The Borders of Infinity
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The Borders of Infinity (Vorkosigan Saga in Publication order #5.3)

4.31 of 5 stars 4.31  ·  rating details  ·  1,660 ratings  ·  36 reviews
[A Miles Vorkosigan Story] Miles infiltrates a prison camp at Dagoola IV, where he plots from within to free the prisoners.
[Publisher's Note: The Borders of Infinity was originally published as a stand-alone novella in the anthology Free Lancers in September 1987. It was then included in the novel Borders of Infinity (October 1989). For the novel, Ms. Bujold added a short...more
Kindle Edition, 78 pages
Published (first published September 1987)
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mark monday
I dunno, I'm just not feeling too inspired to write a review, it's like I'm forcing myself here. is it the novella's fault? I don't think so. the story is about intrepid, quick-witted Miles on a secret mission in a POW camp. it's rather a perfect prison: just a big force field dome, the prisoners can do as they like, they are given clothes & bedding & regular food rations and that's pretty much it. the folks who have built the prison trot it out as some kind of benevolent example of how...more
This Vorkosigan Saga is also published in a collection of three novellas which is (redundantly) dubbed Borders of Infinity. The series is really growing on me, even though I don't typically read space opera / sci-fi.

I'm becoming fixated on Miles Vorkosigan, a brilliant mind in a brittle body. He's nothing to look at, standing not five-feet tall in his boots, with a skewed spine and bones that easily break. At age 23, his face already bears the stigmata of pain. I love to see him outsmart and o...more
Jun 18, 2012 Sarah rated it 4 of 5 stars
Shelves: sf
I was in the last group to board my Southwest flight last night, so I knew there wouldn't be any window seats left. I squeezed in between two women in the fifth row, one with a Nook and one with a hardcover. "Reader's row!" one of them said as I sat down, book in hand. The pilot was expecting such turbulence that the beverage service was canceled and the seatbelt light was never extinguished, but if there were any bumps I didn't notice them. I read this novella cover to cover, hitting the final...more
Maggie K
Miles has a way of taking advantage of every opportunity presented him, always making for a great ride.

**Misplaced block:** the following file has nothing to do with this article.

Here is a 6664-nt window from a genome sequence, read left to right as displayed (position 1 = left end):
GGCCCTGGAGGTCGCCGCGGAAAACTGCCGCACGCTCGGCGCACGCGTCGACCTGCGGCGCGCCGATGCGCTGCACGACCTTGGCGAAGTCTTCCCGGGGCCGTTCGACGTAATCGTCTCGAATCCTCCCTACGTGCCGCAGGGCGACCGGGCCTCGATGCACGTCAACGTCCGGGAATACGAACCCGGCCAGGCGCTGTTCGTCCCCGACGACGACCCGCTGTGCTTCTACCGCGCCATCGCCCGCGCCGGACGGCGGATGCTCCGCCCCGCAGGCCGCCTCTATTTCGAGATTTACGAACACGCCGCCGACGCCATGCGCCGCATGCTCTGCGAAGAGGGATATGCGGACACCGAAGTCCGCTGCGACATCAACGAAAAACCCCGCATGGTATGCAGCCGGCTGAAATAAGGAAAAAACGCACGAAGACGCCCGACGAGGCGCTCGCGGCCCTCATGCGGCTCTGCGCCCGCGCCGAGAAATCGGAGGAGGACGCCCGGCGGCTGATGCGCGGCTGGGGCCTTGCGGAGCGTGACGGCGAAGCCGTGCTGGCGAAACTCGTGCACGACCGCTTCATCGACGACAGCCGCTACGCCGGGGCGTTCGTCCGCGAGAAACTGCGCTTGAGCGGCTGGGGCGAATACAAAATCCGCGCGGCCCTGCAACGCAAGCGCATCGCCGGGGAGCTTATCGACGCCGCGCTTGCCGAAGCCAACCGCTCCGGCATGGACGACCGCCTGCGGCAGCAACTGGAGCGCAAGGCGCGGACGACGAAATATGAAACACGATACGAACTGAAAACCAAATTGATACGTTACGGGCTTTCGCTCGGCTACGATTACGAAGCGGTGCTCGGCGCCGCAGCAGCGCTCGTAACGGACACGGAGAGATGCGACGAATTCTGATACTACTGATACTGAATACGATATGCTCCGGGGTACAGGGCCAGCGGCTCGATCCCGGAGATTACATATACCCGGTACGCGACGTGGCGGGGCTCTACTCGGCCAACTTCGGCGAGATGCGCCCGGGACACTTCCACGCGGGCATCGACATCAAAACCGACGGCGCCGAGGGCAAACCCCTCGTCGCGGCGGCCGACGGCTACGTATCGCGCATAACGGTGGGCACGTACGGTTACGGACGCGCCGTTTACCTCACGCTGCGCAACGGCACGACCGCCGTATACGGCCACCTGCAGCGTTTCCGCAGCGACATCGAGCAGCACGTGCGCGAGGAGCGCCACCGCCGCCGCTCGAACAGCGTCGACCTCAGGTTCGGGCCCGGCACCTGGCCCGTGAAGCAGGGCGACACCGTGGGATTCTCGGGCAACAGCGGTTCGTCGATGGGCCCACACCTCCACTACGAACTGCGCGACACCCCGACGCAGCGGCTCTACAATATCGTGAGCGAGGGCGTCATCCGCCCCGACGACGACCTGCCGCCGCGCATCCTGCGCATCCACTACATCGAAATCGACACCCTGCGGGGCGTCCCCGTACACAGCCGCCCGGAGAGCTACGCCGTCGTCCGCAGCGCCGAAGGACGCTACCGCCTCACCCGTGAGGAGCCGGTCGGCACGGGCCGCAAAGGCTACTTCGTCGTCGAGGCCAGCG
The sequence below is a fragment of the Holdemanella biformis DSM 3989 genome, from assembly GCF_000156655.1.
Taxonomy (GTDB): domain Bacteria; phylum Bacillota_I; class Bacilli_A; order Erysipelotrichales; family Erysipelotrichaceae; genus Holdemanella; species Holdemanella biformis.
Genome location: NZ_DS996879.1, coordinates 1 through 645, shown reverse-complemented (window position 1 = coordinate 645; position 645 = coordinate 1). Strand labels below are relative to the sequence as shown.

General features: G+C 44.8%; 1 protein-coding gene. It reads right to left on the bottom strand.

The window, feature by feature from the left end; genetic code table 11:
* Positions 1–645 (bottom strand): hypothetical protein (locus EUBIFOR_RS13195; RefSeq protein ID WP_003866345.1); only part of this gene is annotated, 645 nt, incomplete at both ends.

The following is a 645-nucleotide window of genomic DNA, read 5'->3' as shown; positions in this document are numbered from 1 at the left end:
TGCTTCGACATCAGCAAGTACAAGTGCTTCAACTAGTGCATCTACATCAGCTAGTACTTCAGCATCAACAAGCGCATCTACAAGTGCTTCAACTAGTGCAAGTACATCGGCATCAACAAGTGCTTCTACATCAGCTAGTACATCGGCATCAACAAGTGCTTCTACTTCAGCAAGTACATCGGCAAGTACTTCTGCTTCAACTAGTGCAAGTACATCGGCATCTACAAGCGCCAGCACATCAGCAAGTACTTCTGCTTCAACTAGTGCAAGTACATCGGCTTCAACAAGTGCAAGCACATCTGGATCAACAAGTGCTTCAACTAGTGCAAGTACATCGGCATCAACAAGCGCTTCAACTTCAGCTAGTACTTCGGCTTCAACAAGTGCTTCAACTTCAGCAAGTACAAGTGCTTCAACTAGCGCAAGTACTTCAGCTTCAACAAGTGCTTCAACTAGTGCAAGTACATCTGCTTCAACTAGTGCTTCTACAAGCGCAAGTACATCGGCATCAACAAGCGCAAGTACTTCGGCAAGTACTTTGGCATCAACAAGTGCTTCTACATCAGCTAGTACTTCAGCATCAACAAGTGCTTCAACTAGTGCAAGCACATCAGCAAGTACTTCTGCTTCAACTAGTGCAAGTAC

In this installment, he breaks out some POWs, but of course the real story as always is seeing the lessons he learns this time around. My favorite insight-His crush on fellow prisoner Beatriz comes to a very humasn end, as he watches his mother stride into his hospital room and realizes there is probably a psychological reason he always crushes on leggy redheads.

Its moments like these that give...more
My Rating Scale:
1 Star - Horrible book, It was so bad I stopped reading it. I have not read the whole book and wont
2 Star - Bad book, I forced myself to finish it and do NOT recommend. I can't believe I read it once
3 Star - Average book, Was entertaining but nothing special. No plans to ever re-read
4 Star - Good Book, Was a really good book and I would recommend. I am Likely to re-read this book
5 Star - GREAT book, A great story and well written. I can't wait for the next book. I Will Re-Read th...more
This is one of my favorite of the Miles stories and one you have to read several times to get a full sense of the magic, especially because Miles is communicating his secret plans without outright saying what they are. The readers gets the same clues that the rest of his Dendarii get--and that's not much. You also get a sense of how close to the edge Miles is all the time and how deeply he feels for the people in his charge.
This review has been hidden because it contains spoilers. To view it, click here.
This review has been hidden because it contains spoilers. To view it, click here.
The edition I read was a reflection on some past stories in Miles adventures and incorporated another I hadn't read yet. Having Miles hold nothing back and justify his 'expenses' while laying in a hospital meant a bit of re-reading, while getting some new material as well. Labyrinth was quite an adventure and more than a bit disturbing at times but was nice to see a 'quaddie' involved, as I was wondering when that would happen. The final story with the prison camp rescue gone awry yet again havi...more
Kat  Hooper
The Borders of Infinity has a different structure than the earlier VORKOSIGAN books. It’s actually three previously published novellas with a frame story. Simon Illyan, head of Imperial Security, is visiting Miles while he’s recuperating in the hospital after a surgery for bone replacements. Knowing that the government will start asking questions, Simon needs Miles to justify three large vague items in his expense reports. When Miles protests, Simon explains that because he’s the prime minister’...more
Fantasy Literature
The Borders of Infinity has a different structure than the earlier VORKOSIGAN books. It’s actually three previously published novellas with a frame story. Simon Illyan, head of Imperial Security, is visiting Miles while he’s recuperating in the hospital after a surgery for bone replacements. Knowing that the government will start asking questions, Simon needs Miles to justify three large vague items in his expense reports. When Miles protests, Simon explains that because he’s the prime minister’...more
May 26, 2014 June rated it 4 of 5 stars
Recommends it for: Bujold and Vorkosigan fans
Recommended to June by: Erin
Shelves: adult, sciencefiction
Miles is visited by Illyan as he recuperates in the hospital to explain his mission reports.

Mountains of Mourning: Miles is sent by his father to investigate the killing of a mutie baby.

Labyrinth: Admiral Naismith is sent to pick-up Dr. Canaba from Jackson Hole and ends up rescuing Taura and Nicol also.

Admiral Naismith infiltrates an escape proof prison to rescue one man - guess how many they end up rescuing...
This is a three story collection, binding Mountains of Mourning, Labyrinth, and Borders of Infinity together with a wrapper story tying them together. Once again we find Miles, deep in over his head and thinking fast. Just another day for the young Vor Lord.